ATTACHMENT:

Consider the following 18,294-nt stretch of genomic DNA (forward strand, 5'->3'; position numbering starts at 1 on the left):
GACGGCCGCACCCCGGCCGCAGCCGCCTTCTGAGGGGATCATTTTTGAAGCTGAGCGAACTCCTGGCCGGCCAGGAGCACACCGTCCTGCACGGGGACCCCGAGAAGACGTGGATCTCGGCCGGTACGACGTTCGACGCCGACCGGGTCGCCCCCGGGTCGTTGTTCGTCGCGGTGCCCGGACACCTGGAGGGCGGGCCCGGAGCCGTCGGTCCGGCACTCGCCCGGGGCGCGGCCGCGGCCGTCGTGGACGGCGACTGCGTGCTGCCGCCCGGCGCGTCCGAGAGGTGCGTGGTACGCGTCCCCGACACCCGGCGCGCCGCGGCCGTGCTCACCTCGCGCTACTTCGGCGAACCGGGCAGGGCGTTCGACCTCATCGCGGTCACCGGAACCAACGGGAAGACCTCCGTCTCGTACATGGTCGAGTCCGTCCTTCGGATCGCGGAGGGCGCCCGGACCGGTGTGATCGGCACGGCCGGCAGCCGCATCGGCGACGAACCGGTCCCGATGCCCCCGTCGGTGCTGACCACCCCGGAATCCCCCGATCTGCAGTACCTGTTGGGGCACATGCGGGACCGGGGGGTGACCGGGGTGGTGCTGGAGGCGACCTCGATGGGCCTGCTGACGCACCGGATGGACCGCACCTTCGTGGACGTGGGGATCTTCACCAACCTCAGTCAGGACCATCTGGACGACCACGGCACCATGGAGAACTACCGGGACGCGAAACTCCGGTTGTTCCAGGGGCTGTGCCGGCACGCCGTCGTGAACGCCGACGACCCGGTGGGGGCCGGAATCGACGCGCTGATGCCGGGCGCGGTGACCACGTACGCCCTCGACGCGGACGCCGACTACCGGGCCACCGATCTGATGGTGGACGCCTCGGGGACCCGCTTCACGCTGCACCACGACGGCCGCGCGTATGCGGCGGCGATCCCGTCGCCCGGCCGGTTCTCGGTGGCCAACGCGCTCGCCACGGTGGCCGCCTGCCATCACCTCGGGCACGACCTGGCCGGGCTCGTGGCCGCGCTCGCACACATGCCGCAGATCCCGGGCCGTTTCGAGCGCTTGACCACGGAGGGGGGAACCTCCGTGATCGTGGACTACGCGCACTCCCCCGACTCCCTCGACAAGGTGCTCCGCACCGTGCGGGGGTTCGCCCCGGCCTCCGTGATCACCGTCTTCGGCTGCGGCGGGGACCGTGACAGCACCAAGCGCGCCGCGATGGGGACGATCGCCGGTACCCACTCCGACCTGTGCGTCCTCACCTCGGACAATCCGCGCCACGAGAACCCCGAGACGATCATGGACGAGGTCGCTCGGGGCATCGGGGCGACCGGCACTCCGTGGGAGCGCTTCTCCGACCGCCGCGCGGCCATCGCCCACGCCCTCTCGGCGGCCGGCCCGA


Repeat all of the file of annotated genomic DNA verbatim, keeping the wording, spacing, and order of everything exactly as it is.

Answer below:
Consider the following 18,294-nt stretch of genomic DNA (forward strand, 5'->3'; position numbering starts at 1 on the left):
GACGGCCGCACCCCGGCCGCAGCCGCCTTCTGAGGGGATCATTTTTGAAGCTGAGCGAACTCCTGGCCGGCCAGGAGCACACCGTCCTGCACGGGGACCCCGAGAAGACGTGGATCTCGGCCGGTACGACGTTCGACGCCGACCGGGTCGCCCCCGGGTCGTTGTTCGTCGCGGTGCCCGGACACCTGGAGGGCGGGCCCGGAGCCGTCGGTCCGGCACTCGCCCGGGGCGCGGCCGCGGCCGTCGTGGACGGCGACTGCGTGCTGCCGCCCGGCGCGTCCGAGAGGTGCGTGGTACGCGTCCCCGACACCCGGCGCGCCGCGGCCGTGCTCACCTCGCGCTACTTCGGCGAACCGGGCAGGGCGTTCGACCTCATCGCGGTCACCGGAACCAACGGGAAGACCTCCGTCTCGTACATGGTCGAGTCCGTCCTTCGGATCGCGGAGGGCGCCCGGACCGGTGTGATCGGCACGGCCGGCAGCCGCATCGGCGACGAACCGGTCCCGATGCCCCCGTCGGTGCTGACCACCCCGGAATCCCCCGATCTGCAGTACCTGTTGGGGCACATGCGGGACCGGGGGGTGACCGGGGTGGTGCTGGAGGCGACCTCGATGGGCCTGCTGACGCACCGGATGGACCGCACCTTCGTGGACGTGGGGATCTTCACCAACCTCAGTCAGGACCATCTGGACGACCACGGCACCATGGAGAACTACCGGGACGCGAAACTCCGGTTGTTCCAGGGGCTGTGCCGGCACGCCGTCGTGAACGCCGACGACCCGGTGGGGGCCGGAATCGACGCGCTGATGCCGGGCGCGGTGACCACGTACGCCCTCGACGCGGACGCCGACTACCGGGCCACCGATCTGATGGTGGACGCCTCGGGGACCCGCTTCACGCTGCACCACGACGGCCGCGCGTATGCGGCGGCGATCCCGTCGCCCGGCCGGTTCTCGGTGGCCAACGCGCTCGCCACGGTGGCCGCCTGCCATCACCTCGGGCACGACCTGGCCGGGCTCGTGGCCGCGCTCGCACACATGCCGCAGATCCCGGGCCGTTTCGAGCGCTTGACCACGGAGGGGGGAACCTCCGTGATCGTGGACTACGCGCACTCCCCCGACTCCCTCGACAAGGTGCTCCGCACCGTGCGGGGGTTCGCCCCGGCCTCCGTGATCACCGTCTTCGGCTGCGGCGGGGACCGTGACAGCACCAAGCGCGCCGCGATGGGGACGATCGCCGGTACCCACTCCGACCTGTGCGTCCTCACCTCGGACAATCCGCGCCACGAGAACCCCGAGACGATCATGGACGAGGTCGCTCGGGGCATCGGGGCGACCGGCACTCCGTGGGAGCGCTTCTCCGACCGCCGCGCGGCCATCGCCCACGCCCTCTCGGCGGCCGGCCCGA